Summary and Comparison of Results to date for Nusinersen (ENDEAR Trial) and AVXS-101 Gene Therapy
Summary and Comparison of Results to date for Nusinersen (ENDEAR Trial) and AVXS-101 Gene Therapy
Page last updated: 15th December 2017
Nusinersen (ENDEAR Trial) and Gene Therapy (AVXS-101)
Two articles were published in the November edition of the prestigious New England Journal of Medicine. These are about two potential advances in treatment of SMA. This article summarises the findings of these two studies, and compares the two potential treatments.
The first study discussed in this article is by Finkel and colleagues¹, and is about the medication called Nusinersen, developed by Ionis Pharmaceuticals & Biogen Idec. Nusinersen is a medication that aims to modify production of the SMN2, the back-up gene which produces the protein missing in SMA – Survival of the motor neuron (SMN). Nusinersen is a drug that has to be given directly into the spine (called intra-thecal). Finkel and colleagues enrolled 122 infants with SMA Type 1 in a randomised control trial (see ‘levels of evidence’) from 31 different hospitals around the world. The infants were randomly assigned to either receive the nusinersen (two thirds) or to undergo a ‘sham procedure’ (one third). The sham procedure was designed to mimic the treatment procedure, and involved making a small mark in the skin on the back, to appear as if the patient had received the treatment. Using a sham procedure meant that parents and health professionals would not know if the medication had been given. This is called ‘blinding’.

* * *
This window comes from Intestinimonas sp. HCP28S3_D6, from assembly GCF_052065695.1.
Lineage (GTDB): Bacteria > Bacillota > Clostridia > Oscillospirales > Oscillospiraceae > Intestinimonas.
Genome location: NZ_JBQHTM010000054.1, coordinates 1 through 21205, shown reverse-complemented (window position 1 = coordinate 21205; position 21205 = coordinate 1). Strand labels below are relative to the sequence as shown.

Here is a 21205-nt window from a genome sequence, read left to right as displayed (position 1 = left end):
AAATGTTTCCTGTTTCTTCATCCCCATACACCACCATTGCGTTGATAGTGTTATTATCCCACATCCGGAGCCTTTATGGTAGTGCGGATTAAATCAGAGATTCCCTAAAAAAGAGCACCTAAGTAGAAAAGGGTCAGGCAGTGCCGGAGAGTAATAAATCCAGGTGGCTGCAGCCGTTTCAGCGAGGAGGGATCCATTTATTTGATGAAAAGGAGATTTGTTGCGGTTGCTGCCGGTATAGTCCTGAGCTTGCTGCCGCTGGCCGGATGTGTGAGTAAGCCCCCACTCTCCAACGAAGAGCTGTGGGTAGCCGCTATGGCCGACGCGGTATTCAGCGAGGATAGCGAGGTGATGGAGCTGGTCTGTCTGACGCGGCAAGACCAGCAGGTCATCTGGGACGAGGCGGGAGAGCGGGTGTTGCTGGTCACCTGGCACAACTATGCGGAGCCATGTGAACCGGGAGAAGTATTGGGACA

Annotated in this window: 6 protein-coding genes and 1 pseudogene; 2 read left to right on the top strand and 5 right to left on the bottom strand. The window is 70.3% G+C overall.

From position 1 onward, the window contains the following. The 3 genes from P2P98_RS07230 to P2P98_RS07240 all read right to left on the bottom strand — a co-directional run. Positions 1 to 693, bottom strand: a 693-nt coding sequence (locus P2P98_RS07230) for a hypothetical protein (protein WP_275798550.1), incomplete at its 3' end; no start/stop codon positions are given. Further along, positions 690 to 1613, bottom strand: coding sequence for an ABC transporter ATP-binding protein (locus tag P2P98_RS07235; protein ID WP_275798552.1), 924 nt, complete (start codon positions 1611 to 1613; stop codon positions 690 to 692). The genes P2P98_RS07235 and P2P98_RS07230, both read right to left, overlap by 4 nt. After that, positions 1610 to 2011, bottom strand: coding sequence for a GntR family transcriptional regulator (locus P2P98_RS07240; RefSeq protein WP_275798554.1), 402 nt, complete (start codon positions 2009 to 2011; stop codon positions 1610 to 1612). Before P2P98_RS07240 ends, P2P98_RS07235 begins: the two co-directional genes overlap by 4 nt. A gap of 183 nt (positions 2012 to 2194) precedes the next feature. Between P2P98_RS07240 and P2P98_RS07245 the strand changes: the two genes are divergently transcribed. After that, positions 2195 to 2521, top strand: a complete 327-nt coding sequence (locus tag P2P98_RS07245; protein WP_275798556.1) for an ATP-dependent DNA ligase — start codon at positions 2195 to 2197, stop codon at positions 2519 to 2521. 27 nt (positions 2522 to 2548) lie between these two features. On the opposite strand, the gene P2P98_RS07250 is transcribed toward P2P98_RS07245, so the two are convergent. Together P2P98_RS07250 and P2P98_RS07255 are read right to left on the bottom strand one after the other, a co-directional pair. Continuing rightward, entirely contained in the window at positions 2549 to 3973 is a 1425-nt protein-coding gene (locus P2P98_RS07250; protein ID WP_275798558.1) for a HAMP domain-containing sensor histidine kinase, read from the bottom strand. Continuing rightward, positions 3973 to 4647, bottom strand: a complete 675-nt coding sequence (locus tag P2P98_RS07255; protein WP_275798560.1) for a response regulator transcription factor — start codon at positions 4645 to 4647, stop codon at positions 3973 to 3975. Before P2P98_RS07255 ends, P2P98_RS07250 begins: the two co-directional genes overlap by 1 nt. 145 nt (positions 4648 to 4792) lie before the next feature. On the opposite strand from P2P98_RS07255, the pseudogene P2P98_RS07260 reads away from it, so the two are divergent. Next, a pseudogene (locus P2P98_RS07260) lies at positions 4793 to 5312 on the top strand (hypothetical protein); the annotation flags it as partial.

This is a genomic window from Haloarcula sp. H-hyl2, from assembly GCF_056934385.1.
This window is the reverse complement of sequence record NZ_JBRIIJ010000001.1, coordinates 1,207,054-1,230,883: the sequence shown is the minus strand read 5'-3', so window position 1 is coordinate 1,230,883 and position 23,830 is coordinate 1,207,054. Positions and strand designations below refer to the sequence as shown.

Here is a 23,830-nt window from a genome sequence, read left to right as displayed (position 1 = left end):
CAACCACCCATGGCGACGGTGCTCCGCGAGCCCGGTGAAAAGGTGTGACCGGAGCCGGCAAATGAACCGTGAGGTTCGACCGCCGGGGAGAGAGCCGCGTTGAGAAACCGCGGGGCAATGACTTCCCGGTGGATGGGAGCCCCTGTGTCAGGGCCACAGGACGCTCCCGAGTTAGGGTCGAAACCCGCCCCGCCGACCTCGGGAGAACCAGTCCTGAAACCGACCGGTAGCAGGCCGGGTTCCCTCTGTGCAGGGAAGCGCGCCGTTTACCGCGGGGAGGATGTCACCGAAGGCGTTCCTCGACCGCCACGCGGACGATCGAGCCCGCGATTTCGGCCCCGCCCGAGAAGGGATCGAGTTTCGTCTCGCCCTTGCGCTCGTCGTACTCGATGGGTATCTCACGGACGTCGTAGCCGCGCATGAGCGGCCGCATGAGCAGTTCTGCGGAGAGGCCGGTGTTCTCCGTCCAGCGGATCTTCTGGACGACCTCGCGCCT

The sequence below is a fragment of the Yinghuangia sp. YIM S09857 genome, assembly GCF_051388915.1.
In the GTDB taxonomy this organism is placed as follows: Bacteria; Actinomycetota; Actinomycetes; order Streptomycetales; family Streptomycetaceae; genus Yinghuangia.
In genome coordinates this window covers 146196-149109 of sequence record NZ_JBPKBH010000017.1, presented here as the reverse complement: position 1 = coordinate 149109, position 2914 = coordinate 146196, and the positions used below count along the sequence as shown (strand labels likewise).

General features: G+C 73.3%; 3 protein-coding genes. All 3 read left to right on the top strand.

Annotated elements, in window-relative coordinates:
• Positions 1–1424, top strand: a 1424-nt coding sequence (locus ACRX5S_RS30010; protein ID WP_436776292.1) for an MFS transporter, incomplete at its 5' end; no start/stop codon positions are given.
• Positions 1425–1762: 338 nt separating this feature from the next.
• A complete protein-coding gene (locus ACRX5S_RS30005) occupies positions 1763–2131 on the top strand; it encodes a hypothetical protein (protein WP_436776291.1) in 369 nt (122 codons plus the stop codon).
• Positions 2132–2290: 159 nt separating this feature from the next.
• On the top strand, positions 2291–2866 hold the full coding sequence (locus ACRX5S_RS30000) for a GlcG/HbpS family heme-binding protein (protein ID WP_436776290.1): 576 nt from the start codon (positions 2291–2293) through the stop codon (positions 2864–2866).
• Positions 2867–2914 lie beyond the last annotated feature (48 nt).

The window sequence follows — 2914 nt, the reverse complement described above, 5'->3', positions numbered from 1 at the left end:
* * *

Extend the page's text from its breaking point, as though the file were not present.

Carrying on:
Infants received drug (or underwent sham procedure) on day one, then on days 15, 29, 64, 183, and 302. The study chose to show whether nusinersen worked by comparing scores of participants on the “Hammersmith Infant Neurological Examination” (HINE), which is an assessment tool for physiotherapists to evaluate how an infant is objectively progressing over time. The score is based on how well the infants move and interact, as well as how they reach their developmental milestones (i.e. crawling, grasping, sitting). The other way the study assessed nusinersen was by recording the time until ‘an event’ happened. This was called ‘event – free survival’ and was the time until an infant either required ventilation for more than 16 hours a day (for >3 weeks), or died. The study also looked at other ways of assessing SMA in infants, including a second physiotherapy score (CHOP INTEND) and testing of the speed at which nerves pass information (electromyography – EMG).